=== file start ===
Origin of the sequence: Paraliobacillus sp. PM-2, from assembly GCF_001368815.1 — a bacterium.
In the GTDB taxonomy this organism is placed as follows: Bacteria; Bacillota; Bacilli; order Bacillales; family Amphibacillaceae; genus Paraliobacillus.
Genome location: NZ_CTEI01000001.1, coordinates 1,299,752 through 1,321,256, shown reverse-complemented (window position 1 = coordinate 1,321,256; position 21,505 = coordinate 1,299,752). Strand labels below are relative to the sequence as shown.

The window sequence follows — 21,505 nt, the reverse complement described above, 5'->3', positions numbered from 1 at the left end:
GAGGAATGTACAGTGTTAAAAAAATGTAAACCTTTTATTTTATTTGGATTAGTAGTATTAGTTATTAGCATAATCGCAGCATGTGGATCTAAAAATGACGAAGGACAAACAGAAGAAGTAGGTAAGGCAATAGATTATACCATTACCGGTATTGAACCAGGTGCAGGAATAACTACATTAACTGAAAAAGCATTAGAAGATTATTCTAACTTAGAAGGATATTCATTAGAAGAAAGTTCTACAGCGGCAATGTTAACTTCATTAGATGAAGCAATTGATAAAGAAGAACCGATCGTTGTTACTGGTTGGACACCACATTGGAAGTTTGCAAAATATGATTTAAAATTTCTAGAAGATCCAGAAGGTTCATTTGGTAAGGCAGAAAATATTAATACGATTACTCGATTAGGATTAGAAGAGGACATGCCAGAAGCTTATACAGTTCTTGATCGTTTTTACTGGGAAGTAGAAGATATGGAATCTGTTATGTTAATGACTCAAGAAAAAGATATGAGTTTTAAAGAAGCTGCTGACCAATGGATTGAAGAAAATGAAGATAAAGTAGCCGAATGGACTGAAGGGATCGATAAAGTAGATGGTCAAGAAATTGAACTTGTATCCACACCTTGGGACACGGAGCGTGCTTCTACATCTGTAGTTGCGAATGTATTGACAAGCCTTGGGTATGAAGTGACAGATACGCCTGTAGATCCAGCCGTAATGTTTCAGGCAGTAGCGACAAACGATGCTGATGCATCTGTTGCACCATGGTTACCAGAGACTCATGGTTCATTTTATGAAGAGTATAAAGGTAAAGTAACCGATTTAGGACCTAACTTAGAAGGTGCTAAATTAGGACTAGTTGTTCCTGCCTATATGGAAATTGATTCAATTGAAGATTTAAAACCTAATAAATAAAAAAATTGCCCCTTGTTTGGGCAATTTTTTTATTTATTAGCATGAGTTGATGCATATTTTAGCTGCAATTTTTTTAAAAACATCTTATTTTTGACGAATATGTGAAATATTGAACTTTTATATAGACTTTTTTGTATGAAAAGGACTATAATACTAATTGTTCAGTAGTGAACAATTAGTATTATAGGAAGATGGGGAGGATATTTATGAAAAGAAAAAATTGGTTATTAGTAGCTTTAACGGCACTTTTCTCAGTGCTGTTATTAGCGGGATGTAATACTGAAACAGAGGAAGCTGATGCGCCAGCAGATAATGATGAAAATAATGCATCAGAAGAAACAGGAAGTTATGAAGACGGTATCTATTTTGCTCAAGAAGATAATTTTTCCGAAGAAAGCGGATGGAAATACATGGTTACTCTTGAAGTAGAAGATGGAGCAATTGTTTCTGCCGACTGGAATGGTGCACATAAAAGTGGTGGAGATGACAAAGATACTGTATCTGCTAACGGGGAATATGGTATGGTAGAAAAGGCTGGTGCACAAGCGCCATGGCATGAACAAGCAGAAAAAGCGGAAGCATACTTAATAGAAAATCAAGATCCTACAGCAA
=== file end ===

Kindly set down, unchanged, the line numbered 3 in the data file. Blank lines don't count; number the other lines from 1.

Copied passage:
Genome location: NZ_CTEI01000001.1, coordinates 1,299,752 through 1,321,256, shown reverse-complemented (window position 1 = coordinate 1,321,256; position 21,505 = coordinate 1,299,752). Strand labels below are relative to the sequence as shown.